Wage growth hits a record high again

In accordance with the GUS data published today, nominal wage growth in the sector of businesses employing more than 9 employees increased to 12.4% YoY in March (the strongest growth since April 2008) vs. 11.7% in February, running above our forecast (10.7%) and the market consensus (10.6%). In real terms, wages in enterprise sector rose by 1.3% YoY in March comparing to 2.9% in February. Inflation rise seen in March contributed to a slowdown in the annual real wage growth (see MACROpulse of 15/04/2022).

In accordance with the GUS press release, wages in March were driven up by discretionary bonuses, length-of service awards, Easter and quarterly bonuses, annual bonuses, increasing wages and salaries, including where it happened as part of the mobility package, remuneration for overtime work, and retirement severance payments. It is the second consecutive month that the “increasing wages and salaries” are explicitly referred to in a GUS press release as a reason behind the wage growth, which confirms that the growing wage pressure is an important factor boosting the wage growth in the enterprise sector. In our opinion, the wage growth data for March is indicative of a significant upside risk to our wage growth forecast for the entire economy for 2022 (9.1%).

No outflow of Ukrainian personnel reported so far

Employment growth in the enterprise sector increased to 2.4% YoY in March vs. 2.2% in February, running in line with the market consensus and above our forecast (2.1%). In monthly terms, the number of employed grew by 10.0k. The extent to which today’s data reflects the employment rate fall reported in mass media and expected by us due to the return of the Ukrainians working in Poland to their homeland is limited. We think that some of those people took unpaid leave in agreement with their employers instead of quitting their jobs. If the unpaid leave is shorter than three months, the people who have taken it are still treated as employed in accordance with the GUS survey methodology. Therefore, the outflow of employees to Ukraine will be reported with a delay. Furthermore, some of the Ukrainians are likely to have been employed under civil law contracts, which means that they were not included in the employment statistics for the sector of enterprises.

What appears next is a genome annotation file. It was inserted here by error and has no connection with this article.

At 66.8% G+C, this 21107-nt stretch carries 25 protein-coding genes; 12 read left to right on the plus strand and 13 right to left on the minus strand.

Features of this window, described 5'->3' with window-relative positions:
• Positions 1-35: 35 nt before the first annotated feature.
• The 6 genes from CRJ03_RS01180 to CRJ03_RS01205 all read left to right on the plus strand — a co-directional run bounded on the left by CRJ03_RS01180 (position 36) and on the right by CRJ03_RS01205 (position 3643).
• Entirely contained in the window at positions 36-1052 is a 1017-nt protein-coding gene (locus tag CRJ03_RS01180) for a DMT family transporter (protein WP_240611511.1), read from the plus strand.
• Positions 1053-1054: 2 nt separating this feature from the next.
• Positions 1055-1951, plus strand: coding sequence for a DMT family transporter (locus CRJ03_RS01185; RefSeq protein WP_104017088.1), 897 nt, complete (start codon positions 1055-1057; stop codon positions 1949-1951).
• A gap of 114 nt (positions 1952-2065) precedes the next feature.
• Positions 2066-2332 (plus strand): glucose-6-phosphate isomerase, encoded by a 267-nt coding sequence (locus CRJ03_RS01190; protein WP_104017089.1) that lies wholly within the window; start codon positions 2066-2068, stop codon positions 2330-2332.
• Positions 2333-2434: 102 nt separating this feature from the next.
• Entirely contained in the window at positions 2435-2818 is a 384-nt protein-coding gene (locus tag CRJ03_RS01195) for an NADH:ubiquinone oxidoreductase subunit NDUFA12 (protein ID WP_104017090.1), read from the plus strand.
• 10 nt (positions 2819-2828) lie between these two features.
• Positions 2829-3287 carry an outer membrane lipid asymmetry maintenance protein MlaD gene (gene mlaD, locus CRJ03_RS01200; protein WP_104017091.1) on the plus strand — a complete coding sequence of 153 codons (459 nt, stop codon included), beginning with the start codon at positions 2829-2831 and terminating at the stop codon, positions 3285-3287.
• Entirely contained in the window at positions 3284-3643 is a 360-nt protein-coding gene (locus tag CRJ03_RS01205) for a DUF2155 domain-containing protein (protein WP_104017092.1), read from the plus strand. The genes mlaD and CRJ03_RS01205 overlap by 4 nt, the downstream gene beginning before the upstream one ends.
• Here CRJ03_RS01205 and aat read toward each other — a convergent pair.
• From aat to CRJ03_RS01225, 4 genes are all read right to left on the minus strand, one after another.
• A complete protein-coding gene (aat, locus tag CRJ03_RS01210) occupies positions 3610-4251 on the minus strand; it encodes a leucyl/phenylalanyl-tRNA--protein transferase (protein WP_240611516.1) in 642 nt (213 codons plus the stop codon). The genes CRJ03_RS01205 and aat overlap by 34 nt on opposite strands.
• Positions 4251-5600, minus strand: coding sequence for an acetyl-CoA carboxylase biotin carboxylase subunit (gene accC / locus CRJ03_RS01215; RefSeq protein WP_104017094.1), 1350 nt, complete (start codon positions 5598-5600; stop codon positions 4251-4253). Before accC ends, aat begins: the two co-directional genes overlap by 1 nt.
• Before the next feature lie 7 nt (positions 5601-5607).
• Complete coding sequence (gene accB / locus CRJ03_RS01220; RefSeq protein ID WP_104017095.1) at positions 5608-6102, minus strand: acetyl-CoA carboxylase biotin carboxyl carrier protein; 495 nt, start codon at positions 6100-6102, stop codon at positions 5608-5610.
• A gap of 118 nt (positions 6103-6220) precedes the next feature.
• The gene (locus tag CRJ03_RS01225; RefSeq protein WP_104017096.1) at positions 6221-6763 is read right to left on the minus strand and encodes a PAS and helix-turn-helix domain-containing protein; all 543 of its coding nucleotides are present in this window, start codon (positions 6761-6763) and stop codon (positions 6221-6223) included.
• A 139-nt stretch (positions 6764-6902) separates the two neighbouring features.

A stronger growth in employment combined with a slowdown of wage growth in the enterprise sector resulted in a decrease in the real wage fund growth rate in the enterprise sector, the rate being the product of employment and average wage adjusted for changes in prices, to 3.8% YoY in March vs. 5.2% in February. Average real wage fund growth increased to 3.8% YoY in Q1 2022 vs. 2.5% in Q4 2021. At the same time, we can see an upside risk to our forecast in which the consumption growth was to stand at 7.3% YoY in Q1 2022 vs. 7.9% in Q4 2021. Consumption growth in Q1 will be supported by last year’s low base (the impact of pandemic-related restrictions), the effect of the pent-up demand (which was not fulfilled earlier due to the restrictions that were in force earlier) and increased household expenses connected with the inflow of Ukrainian refugees. It will be possible to assess this risk more thoroughly when the data on retail sales in March is published tomorrow.

Polish industry unconcerned by war in Ukraine so far

In accordance with the GUS data, the volume of sold production of industry in enterprises employing more than 9 people increased by 17.3% YoY in March vs. 17.6% in February, running markedly above the market consensus (11.8%) and our forecast (13.0%). Seasonally-adjusted industrial production rose by 2.1% MoM in March, which means that the activity in the industry keeps on accelerating quickly despite the ongoing war in Ukraine.

March saw a significant production slowdown in those categories, where sales are mostly export-oriented (2.2% YoY in March vs. 10.1%). It resulted primarily from a strong production decline in the “vehicles, trailers and semi-trailers” category (by 12.7% YoY) resulting from a two-week downtime in the Volkswagen factory caused by the shortage of components. Production growth in export-oriented categories excluding the automotive industry would have been much higher (8.6% YoY). This means that the ongoing war in Ukraine has not contributed to any significant export slowdown so far, contrary to the drop in the orders for exports reported in the PMI survey (see MACROpulse of 01/04/2022). In March, we were able to see production growth stabilisation in the construction-related sectors (23.4% YoY vs. 23.3% in February) and acceleration in other industry categories except the export-oriented ones (26.1% vs. 21.4%).

Upside risk for GDP growth in Q1 2022

Today's labour market and industrial production data pose an upside risk our forecast, in which Poland's GDP is to grow by 6.1% YoY in Q1 2022 vs. 7.3% in Q4 2021. In our opinion, the data are slightly positive for the PLN and the yields on Polish bonds.

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